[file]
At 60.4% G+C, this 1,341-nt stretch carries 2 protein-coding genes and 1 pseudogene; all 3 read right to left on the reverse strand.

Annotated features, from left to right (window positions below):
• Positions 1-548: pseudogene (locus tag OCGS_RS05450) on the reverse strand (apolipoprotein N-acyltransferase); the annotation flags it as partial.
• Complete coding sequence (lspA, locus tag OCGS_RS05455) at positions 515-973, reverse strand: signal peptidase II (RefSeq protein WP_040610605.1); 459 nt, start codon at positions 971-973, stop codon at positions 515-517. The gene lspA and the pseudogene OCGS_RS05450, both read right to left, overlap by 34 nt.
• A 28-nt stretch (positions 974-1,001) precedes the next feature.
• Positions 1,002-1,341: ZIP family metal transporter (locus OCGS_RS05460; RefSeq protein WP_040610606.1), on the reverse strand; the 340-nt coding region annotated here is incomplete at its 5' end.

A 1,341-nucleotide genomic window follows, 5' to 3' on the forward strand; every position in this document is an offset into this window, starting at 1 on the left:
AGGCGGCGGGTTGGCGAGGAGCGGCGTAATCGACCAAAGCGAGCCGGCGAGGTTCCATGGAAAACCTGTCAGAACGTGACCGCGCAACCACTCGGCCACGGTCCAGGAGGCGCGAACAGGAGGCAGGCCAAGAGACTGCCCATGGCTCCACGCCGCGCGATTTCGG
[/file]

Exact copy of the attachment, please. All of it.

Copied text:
At 60.4% G+C, this 1,341-nt stretch carries 2 protein-coding genes and 1 pseudogene; all 3 read right to left on the reverse strand.

Annotated features, from left to right (window positions below):
• Positions 1-548: pseudogene (locus tag OCGS_RS05450) on the reverse strand (apolipoprotein N-acyltransferase); the annotation flags it as partial.
• Complete coding sequence (lspA, locus tag OCGS_RS05455) at positions 515-973, reverse strand: signal peptidase II (RefSeq protein WP_040610605.1); 459 nt, start codon at positions 971-973, stop codon at positions 515-517. The gene lspA and the pseudogene OCGS_RS05450, both read right to left, overlap by 34 nt.
• A 28-nt stretch (positions 974-1,001) precedes the next feature.
• Positions 1,002-1,341: ZIP family metal transporter (locus OCGS_RS05460; RefSeq protein WP_040610606.1), on the reverse strand; the 340-nt coding region annotated here is incomplete at its 5' end.

A 1,341-nucleotide genomic window follows, 5' to 3' on the forward strand; every position in this document is an offset into this window, starting at 1 on the left:
AGGCGGCGGGTTGGCGAGGAGCGGCGTAATCGACCAAAGCGAGCCGGCGAGGTTCCATGGAAAACCTGTCAGAACGTGACCGCGCAACCACTCGGCCACGGTCCAGGAGGCGCGAACAGGAGGCAGGCCAAGAGACTGCCCATGGCTCCACGCCGCGCGATTTCGG